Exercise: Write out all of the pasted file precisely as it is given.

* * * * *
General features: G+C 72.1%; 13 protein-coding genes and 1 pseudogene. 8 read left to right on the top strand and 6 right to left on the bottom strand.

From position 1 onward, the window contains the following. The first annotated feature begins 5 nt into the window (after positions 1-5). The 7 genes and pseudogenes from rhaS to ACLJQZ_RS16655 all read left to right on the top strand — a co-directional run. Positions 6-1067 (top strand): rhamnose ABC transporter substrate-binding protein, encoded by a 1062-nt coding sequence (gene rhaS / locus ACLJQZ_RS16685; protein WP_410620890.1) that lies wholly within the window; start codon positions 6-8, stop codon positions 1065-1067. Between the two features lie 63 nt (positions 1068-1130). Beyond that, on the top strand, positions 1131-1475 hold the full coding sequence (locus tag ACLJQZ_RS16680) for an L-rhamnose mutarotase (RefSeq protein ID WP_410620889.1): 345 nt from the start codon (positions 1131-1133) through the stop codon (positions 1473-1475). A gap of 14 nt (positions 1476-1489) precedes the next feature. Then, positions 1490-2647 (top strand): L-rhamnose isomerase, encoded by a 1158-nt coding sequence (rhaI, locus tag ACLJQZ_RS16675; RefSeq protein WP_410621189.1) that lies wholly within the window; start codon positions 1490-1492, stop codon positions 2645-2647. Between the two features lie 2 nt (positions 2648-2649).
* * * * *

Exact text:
General features: G+C 72.1%; 13 protein-coding genes and 1 pseudogene. 8 read left to right on the top strand and 6 right to left on the bottom strand.

From position 1 onward, the window contains the following. The first annotated feature begins 5 nt into the window (after positions 1-5). The 7 genes and pseudogenes from rhaS to ACLJQZ_RS16655 all read left to right on the top strand — a co-directional run. Positions 6-1067 (top strand): rhamnose ABC transporter substrate-binding protein, encoded by a 1062-nt coding sequence (gene rhaS / locus ACLJQZ_RS16685; protein WP_410620890.1) that lies wholly within the window; start codon positions 6-8, stop codon positions 1065-1067. Between the two features lie 63 nt (positions 1068-1130). Beyond that, on the top strand, positions 1131-1475 hold the full coding sequence (locus tag ACLJQZ_RS16680) for an L-rhamnose mutarotase (RefSeq protein ID WP_410620889.1): 345 nt from the start codon (positions 1131-1133) through the stop codon (positions 1473-1475). A gap of 14 nt (positions 1476-1489) precedes the next feature. Then, positions 1490-2647 (top strand): L-rhamnose isomerase, encoded by a 1158-nt coding sequence (rhaI, locus tag ACLJQZ_RS16675; RefSeq protein WP_410621189.1) that lies wholly within the window; start codon positions 1490-1492, stop codon positions 2645-2647. Between the two features lie 2 nt (positions 2648-2649).